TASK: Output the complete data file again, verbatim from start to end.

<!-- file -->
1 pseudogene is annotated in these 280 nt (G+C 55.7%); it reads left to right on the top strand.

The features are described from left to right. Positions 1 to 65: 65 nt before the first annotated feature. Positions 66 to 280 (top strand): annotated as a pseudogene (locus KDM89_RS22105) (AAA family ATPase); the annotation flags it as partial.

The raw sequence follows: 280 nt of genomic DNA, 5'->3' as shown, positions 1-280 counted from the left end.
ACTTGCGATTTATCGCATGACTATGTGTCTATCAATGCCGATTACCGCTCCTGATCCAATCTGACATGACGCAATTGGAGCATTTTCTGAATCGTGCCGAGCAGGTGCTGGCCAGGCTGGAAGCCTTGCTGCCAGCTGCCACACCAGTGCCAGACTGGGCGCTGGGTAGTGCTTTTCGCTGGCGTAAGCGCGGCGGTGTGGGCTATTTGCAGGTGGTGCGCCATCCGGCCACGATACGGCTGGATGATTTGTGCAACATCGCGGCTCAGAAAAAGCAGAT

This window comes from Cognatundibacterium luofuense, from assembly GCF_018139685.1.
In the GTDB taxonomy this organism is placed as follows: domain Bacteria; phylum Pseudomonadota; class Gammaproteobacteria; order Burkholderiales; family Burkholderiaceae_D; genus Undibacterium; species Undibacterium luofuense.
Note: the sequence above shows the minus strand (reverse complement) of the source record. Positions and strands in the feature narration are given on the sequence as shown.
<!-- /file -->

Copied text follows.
1 pseudogene is annotated in these 280 nt (G+C 55.7%); it reads left to right on the top strand.

The features are described from left to right. Positions 1 to 65: 65 nt before the first annotated feature. Positions 66 to 280 (top strand): annotated as a pseudogene (locus KDM89_RS22105) (AAA family ATPase); the annotation flags it as partial.

The raw sequence follows: 280 nt of genomic DNA, 5'->3' as shown, positions 1-280 counted from the left end.
ACTTGCGATTTATCGCATGACTATGTGTCTATCAATGCCGATTACCGCTCCTGATCCAATCTGACATGACGCAATTGGAGCATTTTCTGAATCGTGCCGAGCAGGTGCTGGCCAGGCTGGAAGCCTTGCTGCCAGCTGCCACACCAGTGCCAGACTGGGCGCTGGGTAGTGCTTTTCGCTGGCGTAAGCGCGGCGGTGTGGGCTATTTGCAGGTGGTGCGCCATCCGGCCACGATACGGCTGGATGATTTGTGCAACATCGCGGCTCAGAAAAAGCAGAT

This window comes from Cognatundibacterium luofuense, from assembly GCF_018139685.1.
In the GTDB taxonomy this organism is placed as follows: domain Bacteria; phylum Pseudomonadota; class Gammaproteobacteria; order Burkholderiales; family Burkholderiaceae_D; genus Undibacterium; species Undibacterium luofuense.
Note: the sequence above shows the minus strand (reverse complement) of the source record. Positions and strands in the feature narration are given on the sequence as shown.